Music had always been the focus of my short, 17-year-old, guitar-playing life in Austin, Texas. I was obsessed with The Beatles, Hendrix, Sinatra, and Sam Cooke. The blues were my foundation. I hung with a crowd of young musicians who shared my love of the classics. We listened to vinyl. We played in bands.
My safe, little vintage-rock world was turned on its head when underground hiphop came knocking at my door. Rappers wanted me to sing hooks on their songs. I never in a million years thought what I did made sense in hiphop. Eminem and Outkast had blown my mind as a kid, but it was still an alien world to me.
As uncomfortable as it was, I jumped in. At first, my bluesy singing made the hooks come across as a sort of “blue-eyed soul” thing. I didn’t identify with that. The hooks I loved most had been sampled from old records. They contrasted the beat in a cool way. They felt distorted and fuzzy and their juxtaposition with modern music had an accidental magic.
By the spring, my songs were gaining some attention. “Nice and Slow” and “White Lies” charted on Hype Machine and a few months later I signed with Atlantic Records. A major-label deal marked a serious second chapter in my creative life. Songs were no longer practice swings. They counted. There were real stakes now. But with a new opportunity in front of me, I dove in head first.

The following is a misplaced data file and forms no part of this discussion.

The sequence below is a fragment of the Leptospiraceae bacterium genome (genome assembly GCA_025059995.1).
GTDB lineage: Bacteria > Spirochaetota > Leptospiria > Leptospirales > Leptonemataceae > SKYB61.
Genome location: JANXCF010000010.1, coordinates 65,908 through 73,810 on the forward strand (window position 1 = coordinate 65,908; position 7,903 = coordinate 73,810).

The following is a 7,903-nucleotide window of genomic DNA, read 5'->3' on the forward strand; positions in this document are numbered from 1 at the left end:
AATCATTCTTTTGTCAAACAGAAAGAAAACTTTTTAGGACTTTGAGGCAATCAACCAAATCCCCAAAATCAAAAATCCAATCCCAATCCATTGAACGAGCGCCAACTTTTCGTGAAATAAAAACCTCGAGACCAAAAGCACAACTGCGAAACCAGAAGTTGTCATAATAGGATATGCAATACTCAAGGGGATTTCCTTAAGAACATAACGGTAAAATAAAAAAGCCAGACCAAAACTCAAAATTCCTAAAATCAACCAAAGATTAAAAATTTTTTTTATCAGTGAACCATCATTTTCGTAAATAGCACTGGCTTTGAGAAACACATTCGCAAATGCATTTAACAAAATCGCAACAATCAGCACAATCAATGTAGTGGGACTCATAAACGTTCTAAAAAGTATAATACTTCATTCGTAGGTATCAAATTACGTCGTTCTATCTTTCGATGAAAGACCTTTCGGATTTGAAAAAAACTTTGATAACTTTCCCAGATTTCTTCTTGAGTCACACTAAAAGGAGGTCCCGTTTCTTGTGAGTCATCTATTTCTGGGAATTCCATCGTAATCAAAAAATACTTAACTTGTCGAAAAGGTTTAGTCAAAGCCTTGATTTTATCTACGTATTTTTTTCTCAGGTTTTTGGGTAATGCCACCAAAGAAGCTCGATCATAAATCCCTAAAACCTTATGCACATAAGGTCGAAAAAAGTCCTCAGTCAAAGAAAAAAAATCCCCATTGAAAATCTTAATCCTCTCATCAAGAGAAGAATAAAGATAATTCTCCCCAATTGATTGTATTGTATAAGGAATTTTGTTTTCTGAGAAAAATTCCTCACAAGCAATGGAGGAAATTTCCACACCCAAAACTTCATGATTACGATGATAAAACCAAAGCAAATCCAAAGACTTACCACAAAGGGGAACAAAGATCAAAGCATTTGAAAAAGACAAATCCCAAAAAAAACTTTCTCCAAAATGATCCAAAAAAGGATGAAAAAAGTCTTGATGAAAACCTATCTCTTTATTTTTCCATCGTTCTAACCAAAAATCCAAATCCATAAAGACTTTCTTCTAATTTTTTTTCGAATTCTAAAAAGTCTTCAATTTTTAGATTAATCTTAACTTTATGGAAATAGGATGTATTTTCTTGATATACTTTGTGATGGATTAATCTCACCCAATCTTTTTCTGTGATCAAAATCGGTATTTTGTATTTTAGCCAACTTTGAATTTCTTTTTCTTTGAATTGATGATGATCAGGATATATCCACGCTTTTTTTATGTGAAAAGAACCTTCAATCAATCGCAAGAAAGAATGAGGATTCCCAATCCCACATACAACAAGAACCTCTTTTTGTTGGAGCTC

I now had access to collaborators and studios that enabled me to indulge in new sounds. Though I remained a producer on all the tracks and played 90 percent of the instruments, the songs were elevated thanks to the input of the brilliant writers and producers I met — guys like Benny Blanco, Nick Ruth, and Franc Tetaz. What began as an experiment in a basement lab blossomed into a larger-scale process, resulting in the songs on my EP, Intoxication.
Sonically, I was inspired by artists like Amy Winehouse and Raphael Saadiq, who breathed fresh life into the classic ’60s soul sound. Their vintage songs have a modern edge to the production. My process is the reverse. I try to write songs that, if played on an acoustic guitar, are very modern. But my execution of the singing, instrumentation, and production is vintage.
Lyrically, the songs on Intoxication personify love, money, and death as a drug, reflecting the way my submission to imagination has consumed me like a chemical.